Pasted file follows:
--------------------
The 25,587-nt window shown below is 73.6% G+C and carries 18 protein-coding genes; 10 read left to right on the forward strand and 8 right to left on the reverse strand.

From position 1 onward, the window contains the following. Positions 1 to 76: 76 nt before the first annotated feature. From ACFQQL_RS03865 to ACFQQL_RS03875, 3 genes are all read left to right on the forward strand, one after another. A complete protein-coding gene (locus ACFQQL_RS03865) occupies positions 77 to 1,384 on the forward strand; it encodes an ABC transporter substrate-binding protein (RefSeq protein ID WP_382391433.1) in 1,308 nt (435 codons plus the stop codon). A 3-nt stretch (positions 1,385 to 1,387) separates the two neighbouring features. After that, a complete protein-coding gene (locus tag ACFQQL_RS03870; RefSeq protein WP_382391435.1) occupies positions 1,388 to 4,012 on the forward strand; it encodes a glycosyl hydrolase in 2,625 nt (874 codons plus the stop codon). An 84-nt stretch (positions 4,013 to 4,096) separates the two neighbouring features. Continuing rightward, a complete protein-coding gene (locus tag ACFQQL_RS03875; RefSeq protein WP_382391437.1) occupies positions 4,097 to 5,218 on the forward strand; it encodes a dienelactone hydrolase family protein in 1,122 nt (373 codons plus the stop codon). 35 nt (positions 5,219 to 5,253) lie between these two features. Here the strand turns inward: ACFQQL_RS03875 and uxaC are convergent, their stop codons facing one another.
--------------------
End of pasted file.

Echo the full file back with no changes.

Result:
The 25,587-nt window shown below is 73.6% G+C and carries 18 protein-coding genes; 10 read left to right on the forward strand and 8 right to left on the reverse strand.

From position 1 onward, the window contains the following. Positions 1 to 76: 76 nt before the first annotated feature. From ACFQQL_RS03865 to ACFQQL_RS03875, 3 genes are all read left to right on the forward strand, one after another. A complete protein-coding gene (locus ACFQQL_RS03865) occupies positions 77 to 1,384 on the forward strand; it encodes an ABC transporter substrate-binding protein (RefSeq protein ID WP_382391433.1) in 1,308 nt (435 codons plus the stop codon). A 3-nt stretch (positions 1,385 to 1,387) separates the two neighbouring features. After that, a complete protein-coding gene (locus tag ACFQQL_RS03870; RefSeq protein WP_382391435.1) occupies positions 1,388 to 4,012 on the forward strand; it encodes a glycosyl hydrolase in 2,625 nt (874 codons plus the stop codon). An 84-nt stretch (positions 4,013 to 4,096) separates the two neighbouring features. Continuing rightward, a complete protein-coding gene (locus tag ACFQQL_RS03875; RefSeq protein WP_382391437.1) occupies positions 4,097 to 5,218 on the forward strand; it encodes a dienelactone hydrolase family protein in 1,122 nt (373 codons plus the stop codon). 35 nt (positions 5,219 to 5,253) lie between these two features. Here the strand turns inward: ACFQQL_RS03875 and uxaC are convergent, their stop codons facing one another.